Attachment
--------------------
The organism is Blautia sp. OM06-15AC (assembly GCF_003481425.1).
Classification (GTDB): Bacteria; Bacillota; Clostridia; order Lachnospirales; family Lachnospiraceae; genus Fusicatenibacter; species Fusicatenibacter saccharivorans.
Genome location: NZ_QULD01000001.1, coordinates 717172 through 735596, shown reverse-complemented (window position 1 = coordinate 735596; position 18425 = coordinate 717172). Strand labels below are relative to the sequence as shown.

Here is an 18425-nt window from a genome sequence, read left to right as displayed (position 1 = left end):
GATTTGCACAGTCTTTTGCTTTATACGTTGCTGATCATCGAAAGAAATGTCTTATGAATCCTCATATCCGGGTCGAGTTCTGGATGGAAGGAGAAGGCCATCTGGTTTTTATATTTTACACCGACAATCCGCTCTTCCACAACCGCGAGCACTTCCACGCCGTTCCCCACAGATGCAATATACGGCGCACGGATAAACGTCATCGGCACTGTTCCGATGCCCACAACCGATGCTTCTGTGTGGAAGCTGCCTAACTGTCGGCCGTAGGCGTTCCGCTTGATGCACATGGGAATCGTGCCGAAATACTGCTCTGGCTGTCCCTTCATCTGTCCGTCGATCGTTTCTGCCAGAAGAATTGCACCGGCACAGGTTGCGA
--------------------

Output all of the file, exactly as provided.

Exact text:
The organism is Blautia sp. OM06-15AC (assembly GCF_003481425.1).
Classification (GTDB): Bacteria; Bacillota; Clostridia; order Lachnospirales; family Lachnospiraceae; genus Fusicatenibacter; species Fusicatenibacter saccharivorans.
Genome location: NZ_QULD01000001.1, coordinates 717172 through 735596, shown reverse-complemented (window position 1 = coordinate 735596; position 18425 = coordinate 717172). Strand labels below are relative to the sequence as shown.

Here is an 18425-nt window from a genome sequence, read left to right as displayed (position 1 = left end):
GATTTGCACAGTCTTTTGCTTTATACGTTGCTGATCATCGAAAGAAATGTCTTATGAATCCTCATATCCGGGTCGAGTTCTGGATGGAAGGAGAAGGCCATCTGGTTTTTATATTTTACACCGACAATCCGCTCTTCCACAACCGCGAGCACTTCCACGCCGTTCCCCACAGATGCAATATACGGCGCACGGATAAACGTCATCGGCACTGTTCCGATGCCCACAACCGATGCTTCTGTGTGGAAGCTGCCTAACTGTCGGCCGTAGGCGTTCCGCTTGATGCACATGGGAATCGTGCCGAAATACTGCTCTGGCTGTCCCTTCATCTGTCCGTCGATCGTTTCTGCCAGAAGAATTGCACCGGCACAGGTTGCGA